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PNS Daily News - December 12, 2019 


A House Committee begins debate on articles of impeachment; Washington state is set to launch a paid family, medical leave program; advocates for refugees say disinformation clouds their case; and a new barrier to abortion in Kentucky.

2020Talks - December 12, 2019 


Today’s the deadline to qualify for this month’s debate, and entrepreneur Andrew Yang made it - the only non-white candidate who’ll be on stage. Plus, former Secretary Julián Castro questions the order of primary contests.

For Many Oregon Women, a 35-Year-Old “Secret”

January 22, 2008

Portland, OR – Thirty-five years ago Tuesday, the U.S. Supreme Court ruled on the case of Roe v. Wade. The decision affirmed a woman's legal right to have an abortion in the early months of pregnancy.

Today, the procedure remains both common and controversial. A doctor who performs abortions believes the secrecy about it takes an unnecessary toll on women and skews the ongoing abortion debate. In her new book, "This Common Secret: My Life as an Abortion Provider," physician Susan Wicklund says terminating a pregnancy shouldn't have to be a secret. In fact, she says, it's a decision 40 percent of women will make at some point in their lives.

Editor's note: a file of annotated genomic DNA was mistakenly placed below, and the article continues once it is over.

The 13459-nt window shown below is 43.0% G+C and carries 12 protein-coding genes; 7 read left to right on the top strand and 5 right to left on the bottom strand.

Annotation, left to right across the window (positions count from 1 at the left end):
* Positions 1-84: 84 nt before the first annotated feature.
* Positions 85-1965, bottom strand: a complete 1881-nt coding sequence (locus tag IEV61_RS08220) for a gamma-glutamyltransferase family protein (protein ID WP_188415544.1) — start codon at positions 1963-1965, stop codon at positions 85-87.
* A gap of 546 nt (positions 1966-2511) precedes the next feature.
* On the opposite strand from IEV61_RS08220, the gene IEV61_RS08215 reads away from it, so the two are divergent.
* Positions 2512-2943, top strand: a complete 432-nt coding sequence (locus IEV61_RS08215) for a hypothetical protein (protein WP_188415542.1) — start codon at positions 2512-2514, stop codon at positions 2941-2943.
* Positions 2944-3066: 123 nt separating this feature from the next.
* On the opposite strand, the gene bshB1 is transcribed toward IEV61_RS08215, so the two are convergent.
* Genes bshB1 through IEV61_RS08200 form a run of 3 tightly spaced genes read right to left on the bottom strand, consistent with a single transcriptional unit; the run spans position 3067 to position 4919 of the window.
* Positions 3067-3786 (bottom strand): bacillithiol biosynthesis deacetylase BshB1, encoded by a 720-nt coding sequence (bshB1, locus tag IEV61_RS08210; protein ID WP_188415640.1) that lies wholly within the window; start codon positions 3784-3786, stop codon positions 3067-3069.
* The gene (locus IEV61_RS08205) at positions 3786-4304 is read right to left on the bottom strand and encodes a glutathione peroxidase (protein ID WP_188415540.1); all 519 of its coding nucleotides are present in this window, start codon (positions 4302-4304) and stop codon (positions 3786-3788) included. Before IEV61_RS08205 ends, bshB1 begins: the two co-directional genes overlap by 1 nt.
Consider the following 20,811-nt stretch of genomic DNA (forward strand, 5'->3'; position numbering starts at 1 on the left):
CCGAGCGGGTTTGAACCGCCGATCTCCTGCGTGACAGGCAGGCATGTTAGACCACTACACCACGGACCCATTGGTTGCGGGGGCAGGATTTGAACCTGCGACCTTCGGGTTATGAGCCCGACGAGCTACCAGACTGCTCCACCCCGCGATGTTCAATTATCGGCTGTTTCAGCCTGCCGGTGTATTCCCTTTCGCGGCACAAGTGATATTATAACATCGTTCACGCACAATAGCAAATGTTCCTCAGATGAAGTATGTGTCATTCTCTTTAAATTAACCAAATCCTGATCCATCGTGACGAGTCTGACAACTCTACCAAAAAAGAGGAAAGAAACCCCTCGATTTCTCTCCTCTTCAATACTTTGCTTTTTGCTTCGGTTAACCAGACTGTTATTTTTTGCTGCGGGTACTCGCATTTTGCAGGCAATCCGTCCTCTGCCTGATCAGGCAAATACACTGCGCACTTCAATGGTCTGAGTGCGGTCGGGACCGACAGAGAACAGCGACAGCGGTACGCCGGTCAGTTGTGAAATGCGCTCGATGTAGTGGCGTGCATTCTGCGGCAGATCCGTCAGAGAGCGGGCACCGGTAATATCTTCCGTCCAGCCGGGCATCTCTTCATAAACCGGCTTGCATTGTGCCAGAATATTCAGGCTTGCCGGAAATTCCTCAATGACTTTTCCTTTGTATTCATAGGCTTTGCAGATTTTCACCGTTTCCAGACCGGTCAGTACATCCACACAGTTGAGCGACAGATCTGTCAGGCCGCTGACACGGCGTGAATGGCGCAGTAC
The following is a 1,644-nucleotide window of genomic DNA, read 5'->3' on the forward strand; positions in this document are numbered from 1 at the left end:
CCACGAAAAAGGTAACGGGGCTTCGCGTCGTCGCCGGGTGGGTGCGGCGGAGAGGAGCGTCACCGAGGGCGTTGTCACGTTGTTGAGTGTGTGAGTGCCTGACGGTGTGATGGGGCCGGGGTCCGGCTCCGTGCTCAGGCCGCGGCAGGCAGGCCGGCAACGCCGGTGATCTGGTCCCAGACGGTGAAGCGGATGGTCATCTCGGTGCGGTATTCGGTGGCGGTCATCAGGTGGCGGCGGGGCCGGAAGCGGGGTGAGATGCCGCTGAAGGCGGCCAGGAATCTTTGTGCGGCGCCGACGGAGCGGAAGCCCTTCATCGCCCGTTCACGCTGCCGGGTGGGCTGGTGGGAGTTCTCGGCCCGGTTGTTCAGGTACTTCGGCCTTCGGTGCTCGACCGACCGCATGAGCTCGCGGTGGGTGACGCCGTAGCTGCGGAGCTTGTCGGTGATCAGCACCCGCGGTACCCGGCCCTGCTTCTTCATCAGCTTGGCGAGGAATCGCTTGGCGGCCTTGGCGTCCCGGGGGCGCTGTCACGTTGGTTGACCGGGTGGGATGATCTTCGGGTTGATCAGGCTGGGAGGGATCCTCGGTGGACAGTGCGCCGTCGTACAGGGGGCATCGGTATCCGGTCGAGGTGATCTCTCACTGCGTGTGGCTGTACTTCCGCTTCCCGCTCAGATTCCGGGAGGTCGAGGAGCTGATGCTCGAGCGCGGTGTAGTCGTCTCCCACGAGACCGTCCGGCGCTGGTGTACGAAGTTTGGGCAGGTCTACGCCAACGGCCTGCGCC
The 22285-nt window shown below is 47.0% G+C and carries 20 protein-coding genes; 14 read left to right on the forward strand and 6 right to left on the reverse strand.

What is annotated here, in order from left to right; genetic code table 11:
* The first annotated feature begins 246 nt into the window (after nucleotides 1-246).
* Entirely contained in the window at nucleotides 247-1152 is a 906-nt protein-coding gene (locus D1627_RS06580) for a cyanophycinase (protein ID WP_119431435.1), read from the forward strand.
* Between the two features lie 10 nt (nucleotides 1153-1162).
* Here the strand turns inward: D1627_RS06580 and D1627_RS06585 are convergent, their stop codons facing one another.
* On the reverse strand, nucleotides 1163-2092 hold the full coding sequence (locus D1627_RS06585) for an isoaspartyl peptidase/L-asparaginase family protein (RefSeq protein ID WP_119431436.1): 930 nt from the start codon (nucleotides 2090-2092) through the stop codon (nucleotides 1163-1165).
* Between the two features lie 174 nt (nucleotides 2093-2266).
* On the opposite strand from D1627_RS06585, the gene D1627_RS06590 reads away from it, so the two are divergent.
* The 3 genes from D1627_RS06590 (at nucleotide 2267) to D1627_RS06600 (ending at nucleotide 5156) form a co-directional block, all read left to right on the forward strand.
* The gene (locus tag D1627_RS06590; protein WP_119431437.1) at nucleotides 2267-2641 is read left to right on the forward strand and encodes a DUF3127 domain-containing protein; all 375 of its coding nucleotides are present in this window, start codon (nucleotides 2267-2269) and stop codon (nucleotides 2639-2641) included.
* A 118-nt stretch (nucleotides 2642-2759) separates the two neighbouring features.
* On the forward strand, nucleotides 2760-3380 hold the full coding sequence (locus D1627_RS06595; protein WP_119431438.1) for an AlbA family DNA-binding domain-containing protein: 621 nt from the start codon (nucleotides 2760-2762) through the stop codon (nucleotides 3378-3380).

"Because it's such a common procedure, it affects everyone, not just the women walking into the clinic, but their extended families and, therefore, everyone around them. It's so prevalent, and I think that's what we don't understand. This is not 'somebody else,' it's us."

In her view, the secrecy, political rhetoric and repeated court challenges by states create additional problems for women and overshadow the need for the procedure to be safe and legal.

Abortion rates are decreasing in the United States, according to the Guttmacher Institute. In the first five years of this decade, abortion numbers decreased 25 percent in Oregon.

Wicklund's book includes mentions of the death threats she has received. She says one thing she has noticed in 20 years of practice is that the types of people who picket the clinics have changed: Those who were willing to talk seem to have disappeared.

"They've gone away to some extent, because they don't want to be associated with the real fringe people who are still out in front of the clinics and, I think, are the dangerous ones."

The National Abortion Federation reports about 4,000 business disruptions at clinics around the country in the last year-–mostly picketing, harassing calls and hate mail. The protesters say it's their right to use these means to oppose abortion.

Wicklund will be in Portland on Feb. 12 for a book-signing event. For information, visit www.inotherwords.org.

Chris Thomas, Public News Service - OR